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Leading crisis communications from the sky: the aviation perspective

Leading crisis communications from the sky: the aviation perspective

Mitigating, managing, and minimizing risk – both operational and reputational – is critical in aviation. So on behalf of our longtime client, the European Business Aviation Association (EBAA), Mach Media’s Managing Partner, Taunya Renson-Martin, recently moderated a panel on Crisis Communications during the high-profile European Business Aviation Convention & Exhibition (EBACE2019).

EBACE is a premier event for the global business aviation community. Held in Geneva, it hosts thousands of business aviation professionals, public officials and other VIP guests. Joining Taunya on the crisis communications panel were Luciano Luffarelli, head of external communications and public affairs for Piaggio Aerospace; Marc Cornelius founder and managing director, 8020 Communications; Frederique Luca, senior manager of communications for EBAA; and Dan Hubbard, senior vice president of communications of the National Business Aviation Association. Together they shared best practices for crisis preparedness and implementation, to include defining a crisis, identifying a crisis comms team, anticipating scenarios, drafting messages, setting up communication channels, acting quickly and taking ownership.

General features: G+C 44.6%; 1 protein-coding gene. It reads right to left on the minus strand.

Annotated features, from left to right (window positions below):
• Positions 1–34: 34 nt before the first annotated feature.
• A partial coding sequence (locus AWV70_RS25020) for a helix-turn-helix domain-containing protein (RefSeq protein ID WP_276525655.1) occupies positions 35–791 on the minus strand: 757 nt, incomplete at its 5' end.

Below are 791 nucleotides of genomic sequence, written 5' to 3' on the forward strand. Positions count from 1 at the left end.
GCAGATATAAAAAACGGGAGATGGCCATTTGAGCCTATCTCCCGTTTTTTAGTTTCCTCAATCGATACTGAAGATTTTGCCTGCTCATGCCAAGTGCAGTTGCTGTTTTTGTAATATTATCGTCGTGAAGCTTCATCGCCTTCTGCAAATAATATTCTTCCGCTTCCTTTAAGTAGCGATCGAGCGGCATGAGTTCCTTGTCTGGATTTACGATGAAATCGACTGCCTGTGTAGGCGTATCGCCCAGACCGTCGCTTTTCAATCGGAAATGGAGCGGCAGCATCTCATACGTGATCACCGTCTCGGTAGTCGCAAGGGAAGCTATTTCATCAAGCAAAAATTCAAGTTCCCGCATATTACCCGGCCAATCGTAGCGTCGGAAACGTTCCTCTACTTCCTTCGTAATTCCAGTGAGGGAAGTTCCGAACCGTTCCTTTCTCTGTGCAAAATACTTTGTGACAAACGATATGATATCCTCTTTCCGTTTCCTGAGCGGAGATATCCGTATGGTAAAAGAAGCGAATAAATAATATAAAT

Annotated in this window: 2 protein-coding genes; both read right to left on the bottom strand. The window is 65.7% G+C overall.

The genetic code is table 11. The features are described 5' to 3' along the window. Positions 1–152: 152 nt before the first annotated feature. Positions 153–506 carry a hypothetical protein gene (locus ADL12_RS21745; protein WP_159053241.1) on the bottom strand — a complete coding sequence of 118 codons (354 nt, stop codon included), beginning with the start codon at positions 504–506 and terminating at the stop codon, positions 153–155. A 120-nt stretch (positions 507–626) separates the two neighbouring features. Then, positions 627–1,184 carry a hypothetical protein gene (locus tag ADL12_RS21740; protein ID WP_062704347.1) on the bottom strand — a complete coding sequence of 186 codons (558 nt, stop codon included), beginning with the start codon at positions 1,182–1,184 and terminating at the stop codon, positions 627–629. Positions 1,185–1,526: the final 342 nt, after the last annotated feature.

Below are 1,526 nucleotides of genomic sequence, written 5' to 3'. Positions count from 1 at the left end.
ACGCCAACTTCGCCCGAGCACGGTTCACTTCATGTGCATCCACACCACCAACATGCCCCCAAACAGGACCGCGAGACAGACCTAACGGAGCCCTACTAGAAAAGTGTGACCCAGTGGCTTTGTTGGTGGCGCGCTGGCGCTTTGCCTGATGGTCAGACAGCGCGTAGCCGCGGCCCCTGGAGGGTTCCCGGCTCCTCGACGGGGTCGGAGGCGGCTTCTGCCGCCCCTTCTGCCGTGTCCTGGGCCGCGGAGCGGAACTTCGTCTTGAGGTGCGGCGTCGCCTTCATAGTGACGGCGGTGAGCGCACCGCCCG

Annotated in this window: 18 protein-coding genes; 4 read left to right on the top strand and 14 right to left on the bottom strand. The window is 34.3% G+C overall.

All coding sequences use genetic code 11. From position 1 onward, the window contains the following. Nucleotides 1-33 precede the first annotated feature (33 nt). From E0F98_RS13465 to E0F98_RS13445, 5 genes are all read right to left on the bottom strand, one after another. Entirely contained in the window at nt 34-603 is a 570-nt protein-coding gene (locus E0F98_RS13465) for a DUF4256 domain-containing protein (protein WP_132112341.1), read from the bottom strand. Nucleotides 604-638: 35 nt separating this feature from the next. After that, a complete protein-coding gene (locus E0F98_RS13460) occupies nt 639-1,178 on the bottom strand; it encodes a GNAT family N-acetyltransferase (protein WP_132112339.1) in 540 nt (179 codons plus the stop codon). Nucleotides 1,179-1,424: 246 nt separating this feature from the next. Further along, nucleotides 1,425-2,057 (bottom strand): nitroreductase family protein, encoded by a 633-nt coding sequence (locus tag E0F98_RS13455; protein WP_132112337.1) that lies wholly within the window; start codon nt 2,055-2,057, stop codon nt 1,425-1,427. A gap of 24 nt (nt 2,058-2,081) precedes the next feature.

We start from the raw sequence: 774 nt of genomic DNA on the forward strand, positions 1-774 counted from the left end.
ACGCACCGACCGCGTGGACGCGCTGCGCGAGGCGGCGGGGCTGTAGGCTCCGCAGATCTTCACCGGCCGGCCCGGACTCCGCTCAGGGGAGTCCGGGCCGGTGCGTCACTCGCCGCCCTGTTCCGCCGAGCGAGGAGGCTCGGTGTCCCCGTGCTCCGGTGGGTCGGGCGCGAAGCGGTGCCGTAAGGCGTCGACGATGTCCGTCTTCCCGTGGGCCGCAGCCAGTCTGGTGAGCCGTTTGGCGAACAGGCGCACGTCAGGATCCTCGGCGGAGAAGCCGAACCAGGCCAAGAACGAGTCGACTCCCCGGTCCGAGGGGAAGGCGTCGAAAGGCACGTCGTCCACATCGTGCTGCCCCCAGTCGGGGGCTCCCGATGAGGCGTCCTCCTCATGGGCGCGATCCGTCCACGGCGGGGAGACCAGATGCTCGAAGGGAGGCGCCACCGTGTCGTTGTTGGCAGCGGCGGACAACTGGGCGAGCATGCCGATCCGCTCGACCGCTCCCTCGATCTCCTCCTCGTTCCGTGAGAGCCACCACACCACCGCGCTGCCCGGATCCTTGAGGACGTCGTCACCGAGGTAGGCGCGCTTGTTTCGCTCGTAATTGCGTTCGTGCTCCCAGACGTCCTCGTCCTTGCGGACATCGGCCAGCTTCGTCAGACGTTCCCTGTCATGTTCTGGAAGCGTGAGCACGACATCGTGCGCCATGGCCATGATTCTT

As Taunya emphasized, “During a crisis, your brand is on fire and you have to extinguish it. The role of crisis communications is to prevent further escalation and to gain trust back from your internal and external stakeholders.”

Determining the difference between an “issue” and a “crisis”, however, can be hard, especially when, according to Dan Hubbard, “every crisis is different. Seemingly manageable aircraft incidents could become crises, especially if they involve well-known people.”

It’s important to act fast, as with speed you can fill information gaps and quell potential rumors. “Something has happened, and the media and third parties immediately want to know what. And you generally do not have all the information they want,” said Luciano Luffarelli. That said, it’s important to communicate what you do know and your plan for attaining and sharing more information as it becomes available.

Finally, it’s important to remember that any crisis is about people first. Empathy is crucial. “Show that you’re listening and that you care,” said Frederique Luca, senior manager of communications for EBAA. “People … will never forget how you made them feel.”

It’s absolutely necessary for every business in any industry to have a robust crisis communication plan. Read Mach Media’s advice on how to prepare your crisis communication plan here.

Need help defining a corporate communication plan? We can help!